American Cancer Society Continues to Encourage HPV Vaccination for Teens

While the Tennessee Department of Health has indicated they are no longer promoting HPV vaccination, the American Cancer Society is continuing to urge parents to have their children vaccinated to prevent six types of cancer.

July 16, 2021

NASHVILLE, TN — The American Cancer Society and the American Cancer Society Cancer Action Network believe it is critical that Tennessee parents and families continue to receive scientific-based information about the HPV vaccine that is still widely available throughout Tennessee. Tennessee has one of the lowest rates of HPV vaccinations for teens in the country, ranking 46th. To prevent several cancers in future generations, it is imperative that families have information about the importance of the vaccine and access to the vaccine itself. HPV vaccination is cancer prevention.

The American Cancer Society recommends that boys and girls get the HPV vaccine between the ages of 9 and 12. Teens and young adults through age 26 who are not already vaccinated should get the HPV vaccine as soon as possible. Teens who start the series late may need 3 shots instead of 2. While HPV cannot be treated, the vaccine can help prevent six types of cancer that could develop later in life.

The vaccine is covered by most insurance companies and is part of the federally funded Vaccines For Children (VFC) program, which allows vaccines at no cost to children who might not otherwise be vaccinated because of inability to pay.

Tennessee parents and families should talk with their healthcare providers about vaccinations. More information about HPV cancer prevention can also be found at:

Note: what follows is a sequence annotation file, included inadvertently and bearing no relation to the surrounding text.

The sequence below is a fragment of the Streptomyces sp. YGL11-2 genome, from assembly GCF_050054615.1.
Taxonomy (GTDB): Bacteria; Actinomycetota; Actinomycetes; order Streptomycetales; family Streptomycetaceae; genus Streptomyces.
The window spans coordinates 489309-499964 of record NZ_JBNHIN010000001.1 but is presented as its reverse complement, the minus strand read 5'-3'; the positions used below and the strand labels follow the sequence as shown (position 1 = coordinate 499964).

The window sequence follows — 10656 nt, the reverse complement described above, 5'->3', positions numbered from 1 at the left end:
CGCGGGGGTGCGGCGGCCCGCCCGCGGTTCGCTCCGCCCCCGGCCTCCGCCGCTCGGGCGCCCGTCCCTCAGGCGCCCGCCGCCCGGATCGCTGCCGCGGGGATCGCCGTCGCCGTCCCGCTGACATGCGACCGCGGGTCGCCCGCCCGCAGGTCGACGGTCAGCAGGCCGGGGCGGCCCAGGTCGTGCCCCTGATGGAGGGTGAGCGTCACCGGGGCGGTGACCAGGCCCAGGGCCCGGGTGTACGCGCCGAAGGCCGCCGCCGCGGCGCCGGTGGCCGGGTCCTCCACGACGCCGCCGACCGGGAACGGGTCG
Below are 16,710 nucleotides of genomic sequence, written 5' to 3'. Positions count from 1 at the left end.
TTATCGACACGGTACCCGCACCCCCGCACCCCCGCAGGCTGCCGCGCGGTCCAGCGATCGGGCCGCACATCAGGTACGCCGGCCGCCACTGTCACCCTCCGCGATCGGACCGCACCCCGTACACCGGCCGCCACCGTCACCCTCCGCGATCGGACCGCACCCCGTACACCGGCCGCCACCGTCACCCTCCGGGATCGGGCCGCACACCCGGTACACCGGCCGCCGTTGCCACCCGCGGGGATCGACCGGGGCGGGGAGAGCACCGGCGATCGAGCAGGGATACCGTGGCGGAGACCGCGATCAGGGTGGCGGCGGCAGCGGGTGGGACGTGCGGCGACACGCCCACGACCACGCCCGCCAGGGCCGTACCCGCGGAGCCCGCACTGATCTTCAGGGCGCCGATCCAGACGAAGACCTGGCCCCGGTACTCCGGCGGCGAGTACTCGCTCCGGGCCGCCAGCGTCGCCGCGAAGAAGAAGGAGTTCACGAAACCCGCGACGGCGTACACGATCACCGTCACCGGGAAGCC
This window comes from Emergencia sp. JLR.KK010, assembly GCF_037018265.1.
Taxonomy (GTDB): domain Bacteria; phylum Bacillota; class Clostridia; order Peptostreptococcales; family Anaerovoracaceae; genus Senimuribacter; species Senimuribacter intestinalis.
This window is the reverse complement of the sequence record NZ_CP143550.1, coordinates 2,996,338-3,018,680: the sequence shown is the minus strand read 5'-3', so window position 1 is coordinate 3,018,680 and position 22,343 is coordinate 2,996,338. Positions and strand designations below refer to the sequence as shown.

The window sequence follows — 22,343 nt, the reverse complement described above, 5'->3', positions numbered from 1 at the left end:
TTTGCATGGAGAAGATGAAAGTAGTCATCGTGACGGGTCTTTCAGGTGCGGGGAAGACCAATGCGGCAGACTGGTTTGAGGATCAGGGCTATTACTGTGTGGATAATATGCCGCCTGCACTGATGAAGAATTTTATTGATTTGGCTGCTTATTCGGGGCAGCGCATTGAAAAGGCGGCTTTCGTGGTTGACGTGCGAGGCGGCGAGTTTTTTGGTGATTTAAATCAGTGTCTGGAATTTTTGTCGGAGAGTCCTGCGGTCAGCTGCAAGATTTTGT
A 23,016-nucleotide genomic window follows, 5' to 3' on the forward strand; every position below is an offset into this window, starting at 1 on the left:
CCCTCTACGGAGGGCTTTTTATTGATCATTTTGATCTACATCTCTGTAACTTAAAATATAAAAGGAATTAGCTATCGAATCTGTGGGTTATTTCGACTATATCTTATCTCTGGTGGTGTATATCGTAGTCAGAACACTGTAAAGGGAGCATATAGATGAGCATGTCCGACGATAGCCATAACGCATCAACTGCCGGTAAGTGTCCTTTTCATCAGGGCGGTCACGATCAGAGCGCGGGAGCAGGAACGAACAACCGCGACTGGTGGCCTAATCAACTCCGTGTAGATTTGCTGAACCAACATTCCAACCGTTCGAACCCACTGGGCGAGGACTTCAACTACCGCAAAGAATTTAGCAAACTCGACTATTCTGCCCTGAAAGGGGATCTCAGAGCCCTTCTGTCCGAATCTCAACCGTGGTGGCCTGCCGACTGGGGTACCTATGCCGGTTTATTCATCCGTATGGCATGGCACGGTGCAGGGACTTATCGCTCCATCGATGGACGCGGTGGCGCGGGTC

About the American Cancer Society
The American Cancer Society is a global grassroots force of 1.5 million volunteers dedicated to saving lives, celebrating lives, and leading the fight for a world without cancer. From breakthrough research, to free lodging near treatment, a 24/7/365 live helpline, free rides to treatment, and convening powerful activists to create awareness and impact, the Society is attacking cancer from every angle. The Society does not endorse any product or service. For more information go to

About ACS CAN at 20 
The American Cancer Society Cancer Action Network (ACS CAN) makes cancer a top priority for policymakers at every level of government. ACS CAN empowers volunteers across the country to make their voices heard to influence evidence-based public policy change that saves lives. We believe everyone should have a fair and just opportunity to prevent, find, treat, and survive cancer. Since 2001, as the American Cancer Society’s nonprofit, nonpartisan advocacy affiliate, ACS CAN has successfully advocated for billions of dollars in cancer research funding, expanded access to quality affordable health care, and made workplaces, including restaurants and bars, smoke-free. As we mark our 20th anniversary, we’re more determined than ever to stand together with our volunteers and save more lives from cancer. Join the fight by visiting  

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Michelle Zimmeramn
Senior Regional Media Advocacy Manager